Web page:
WhatsApp files lawsuit in Delhi High Court against new IT rules

WhatsApp files lawsuit in Delhi High Court against new IT rules


New Delhi: WhatsApp has filed a lawsuit in the Delhi High Court challenging the government’s new digital rules saying the requirement for the company to provide access to encrypted messages will break privacy protections.

The petition, filed on Tuesday evening, seeks declaring the rule requiring the message service provider to identify the first originator of any message flagged as a violation of privacy rights provided by the constitution.

A company spokesperson confirmed filing the petition.

“Requiring messages to trace chats is the equivalent of asking us to keep a fingerprint of every single message sent on WhatsApp which would break end-to-end encryption and fundamentally undermines people’s right to privacy,” the spokesperson said in a statement on Wednesday.

“We have consistently joined civil society and experts around the world in opposing requirements that would violate the privacy of our users.”

The petition came just as the new digital rules kicked in. Non-compliance with the rules could take away legal protection of social media companies such as Facebook, Twitter, YouTube, Instagram and WhatsApp for user content posted on their platforms.

They previously enjoyed immunity for content posted by any third party user on their platforms. The new rules require them to take down any content flagged by the authorities within 36 hours, and set up a mechanism to respond to complaints.

They are also required to use automated processes to take down pornography.

“We will also continue to engage with the Government of India on practical solutions aimed at keeping people safe, including responding to valid legal requests for the information available to us,” WhatsApp spokesperson said.

The new rules, announced on February 25, require large social media platforms like Twitter, Facebook, Instagram and WhatsApp to follow additional due diligence, including the appointment of a chief compliance officer, nodal contact person and resident grievance officer.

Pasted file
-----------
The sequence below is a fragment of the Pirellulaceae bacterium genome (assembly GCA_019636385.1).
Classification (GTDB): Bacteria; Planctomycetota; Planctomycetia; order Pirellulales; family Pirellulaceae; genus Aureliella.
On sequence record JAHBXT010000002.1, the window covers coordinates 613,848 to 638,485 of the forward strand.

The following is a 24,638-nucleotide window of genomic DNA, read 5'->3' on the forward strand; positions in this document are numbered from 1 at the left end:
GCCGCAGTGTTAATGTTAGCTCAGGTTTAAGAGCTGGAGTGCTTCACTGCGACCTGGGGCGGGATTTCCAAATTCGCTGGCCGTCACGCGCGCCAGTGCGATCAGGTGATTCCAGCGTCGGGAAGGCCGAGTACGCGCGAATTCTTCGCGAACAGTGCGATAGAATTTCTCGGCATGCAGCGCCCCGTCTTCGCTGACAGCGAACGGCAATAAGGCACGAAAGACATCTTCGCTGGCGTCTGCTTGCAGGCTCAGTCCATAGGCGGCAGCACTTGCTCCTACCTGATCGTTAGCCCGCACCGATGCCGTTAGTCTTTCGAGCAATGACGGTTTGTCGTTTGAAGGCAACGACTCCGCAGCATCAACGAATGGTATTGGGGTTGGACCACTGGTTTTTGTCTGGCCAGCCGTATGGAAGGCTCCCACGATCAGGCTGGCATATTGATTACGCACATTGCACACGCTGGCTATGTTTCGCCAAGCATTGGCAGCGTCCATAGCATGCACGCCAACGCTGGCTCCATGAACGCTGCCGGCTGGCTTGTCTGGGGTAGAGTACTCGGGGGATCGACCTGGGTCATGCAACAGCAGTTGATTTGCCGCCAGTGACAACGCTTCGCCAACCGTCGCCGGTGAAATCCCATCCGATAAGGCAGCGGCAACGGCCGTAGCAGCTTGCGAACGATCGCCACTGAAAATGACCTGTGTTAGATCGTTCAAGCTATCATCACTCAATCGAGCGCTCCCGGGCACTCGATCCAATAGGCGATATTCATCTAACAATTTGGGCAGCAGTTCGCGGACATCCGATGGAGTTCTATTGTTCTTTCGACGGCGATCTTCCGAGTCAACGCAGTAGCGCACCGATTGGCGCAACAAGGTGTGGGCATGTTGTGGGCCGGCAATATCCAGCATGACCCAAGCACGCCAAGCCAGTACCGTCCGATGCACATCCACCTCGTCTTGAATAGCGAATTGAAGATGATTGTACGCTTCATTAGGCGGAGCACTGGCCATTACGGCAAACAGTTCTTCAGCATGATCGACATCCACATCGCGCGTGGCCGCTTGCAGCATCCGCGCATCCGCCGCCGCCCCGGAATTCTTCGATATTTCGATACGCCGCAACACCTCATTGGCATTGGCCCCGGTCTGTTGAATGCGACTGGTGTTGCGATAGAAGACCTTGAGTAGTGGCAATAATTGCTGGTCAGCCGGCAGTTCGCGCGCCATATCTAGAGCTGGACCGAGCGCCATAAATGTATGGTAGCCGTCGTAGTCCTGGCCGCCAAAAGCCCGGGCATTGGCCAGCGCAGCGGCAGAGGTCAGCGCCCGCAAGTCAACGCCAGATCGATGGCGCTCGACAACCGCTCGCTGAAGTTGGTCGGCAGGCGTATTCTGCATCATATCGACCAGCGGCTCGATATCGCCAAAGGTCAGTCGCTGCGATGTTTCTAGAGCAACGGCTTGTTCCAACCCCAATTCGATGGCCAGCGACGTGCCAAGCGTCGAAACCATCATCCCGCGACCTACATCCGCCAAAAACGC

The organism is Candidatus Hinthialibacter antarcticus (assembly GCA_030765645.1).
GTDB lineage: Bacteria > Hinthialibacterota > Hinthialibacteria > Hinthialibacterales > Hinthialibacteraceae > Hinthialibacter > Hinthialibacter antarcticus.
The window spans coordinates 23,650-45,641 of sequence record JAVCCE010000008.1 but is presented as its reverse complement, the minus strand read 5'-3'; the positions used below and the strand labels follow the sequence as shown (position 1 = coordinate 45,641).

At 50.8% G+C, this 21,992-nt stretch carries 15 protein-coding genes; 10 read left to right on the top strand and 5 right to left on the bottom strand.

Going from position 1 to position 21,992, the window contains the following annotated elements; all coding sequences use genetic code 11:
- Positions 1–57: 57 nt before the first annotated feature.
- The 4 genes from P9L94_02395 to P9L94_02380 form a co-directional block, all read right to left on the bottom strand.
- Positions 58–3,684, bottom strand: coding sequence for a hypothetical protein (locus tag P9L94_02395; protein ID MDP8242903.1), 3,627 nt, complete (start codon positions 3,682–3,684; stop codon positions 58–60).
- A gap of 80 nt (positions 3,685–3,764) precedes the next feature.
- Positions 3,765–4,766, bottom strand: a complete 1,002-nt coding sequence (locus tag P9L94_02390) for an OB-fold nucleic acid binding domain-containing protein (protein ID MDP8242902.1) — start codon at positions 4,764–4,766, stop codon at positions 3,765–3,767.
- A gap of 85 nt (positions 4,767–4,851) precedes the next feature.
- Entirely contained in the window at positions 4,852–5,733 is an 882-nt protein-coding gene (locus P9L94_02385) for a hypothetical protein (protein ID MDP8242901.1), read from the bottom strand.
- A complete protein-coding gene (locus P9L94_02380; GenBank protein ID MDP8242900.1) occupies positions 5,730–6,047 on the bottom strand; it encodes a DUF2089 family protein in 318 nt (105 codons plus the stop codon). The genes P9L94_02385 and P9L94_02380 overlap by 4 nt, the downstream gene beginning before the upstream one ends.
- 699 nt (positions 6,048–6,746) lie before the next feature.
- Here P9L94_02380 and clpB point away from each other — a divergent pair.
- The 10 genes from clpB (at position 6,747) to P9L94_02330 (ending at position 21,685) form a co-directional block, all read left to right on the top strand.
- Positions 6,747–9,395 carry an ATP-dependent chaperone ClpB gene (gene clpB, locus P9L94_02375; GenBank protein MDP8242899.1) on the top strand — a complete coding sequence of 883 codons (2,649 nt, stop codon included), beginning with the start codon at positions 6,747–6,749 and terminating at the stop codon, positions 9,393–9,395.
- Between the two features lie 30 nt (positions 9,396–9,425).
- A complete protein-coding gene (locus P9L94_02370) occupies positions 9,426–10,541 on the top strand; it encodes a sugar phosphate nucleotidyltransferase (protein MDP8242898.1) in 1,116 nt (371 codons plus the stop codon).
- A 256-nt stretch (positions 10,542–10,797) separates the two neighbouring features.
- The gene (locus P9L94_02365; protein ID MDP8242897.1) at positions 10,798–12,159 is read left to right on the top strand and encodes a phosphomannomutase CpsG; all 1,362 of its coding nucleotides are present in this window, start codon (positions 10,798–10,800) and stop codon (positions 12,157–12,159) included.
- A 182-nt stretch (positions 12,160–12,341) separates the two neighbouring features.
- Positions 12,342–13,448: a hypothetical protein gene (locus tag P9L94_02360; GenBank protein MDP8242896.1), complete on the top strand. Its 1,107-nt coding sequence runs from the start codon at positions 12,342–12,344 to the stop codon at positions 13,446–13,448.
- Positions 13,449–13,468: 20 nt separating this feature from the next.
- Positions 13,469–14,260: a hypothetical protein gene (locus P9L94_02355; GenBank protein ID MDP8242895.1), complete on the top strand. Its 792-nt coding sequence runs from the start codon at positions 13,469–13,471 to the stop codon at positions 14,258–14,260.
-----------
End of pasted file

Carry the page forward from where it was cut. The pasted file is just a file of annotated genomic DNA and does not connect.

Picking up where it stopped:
Non-compliance with rules would result in these social media companies losing their intermediary status that provides them exemptions and certain immunity from liabilities for any third-party information and data hosted by them. In other words, they could be liable for criminal action, in case of complaints.

‘Significant social media intermediaries’ – defined as those with over 50 lakh registered users – were given three months time to comply with the additional requirements.

Notably, the rules require significant social media intermediaries – providing services primarily in the nature of messaging – to enable identification of the “first originator” of the information that undermines sovereignty of India, security of the state, or public order.

This could have major ramifications for players like Twitter and WhatsApp.

Facebook and Google on Tuesday had said they are working towards meeting the compliance requirements for the new guidelines.

India is a large market for these digital platforms. As per data cited by the government, India has 53 crore WhatsApp users, 41 crore Facebook subscribers, 21 crore Instagram subscribers, while 1.75 crore account holders of microblogging platform Twitter.

WhatsApp has added a new page in its FAQ section explaining why it is opposing the traceability mandate by some governments.

“…There is no way to predict which message a government would want to investigate in the future. In doing so, a government that chooses to mandate traceability is effectively mandating a new form of mass surveillance,” it said.

WhatsApp noted that to comply, messaging services would have to keep giant databases of every message users send, or add a permanent identity stamp — like a fingerprint — to private messages with friends, family, colleagues, doctors, and businesses.

Companies would be collecting more information about their users at a time when people want companies to have less information about them, WhatsApp said.

WhatsApp said tracing messages would be “ineffective and highly susceptible to abuse”.

“Reasonable and proportionate regulations for an increasingly digital world are important, but eroding privacy for everyone, violating human rights, and putting innocent people at risk is not the solution. WhatsApp is committed to doing all we can to protect the privacy of people’s personal messages, which is why we join others in opposing traceability,” it said.

Recently, the Facebook-owned company had drawn flak over its new privacy policy — the government last week ordered WhatsApp to withdraw its controversial privacy update, saying the changes undermine the sacrosanct values of privacy, data security and harms rights and interests of Indian citizens.

A raging debate had ensued earlier this year after WhatsApp said it will update its terms of service and privacy policy around how it processes user data and partners with Facebook to offer integrations across the social media giant’s products.

WhatsApp had, on Monday, said it will not limit the functionality for users not agreeing to its new privacy policy but will continue to remind users about the update, and “maintain this approach” till the forthcoming data protection law comes into effect.

India is the biggest market for WhatsApp, and remains a critical market with its large population base and burgeoning internet adoption.

Following the backlash faced by WhatsApp earlier this year, the popularity of rivals like Telegram and Signal had surged as users thronged these platforms. PTI

Leave a Reply

Your email address will not be published.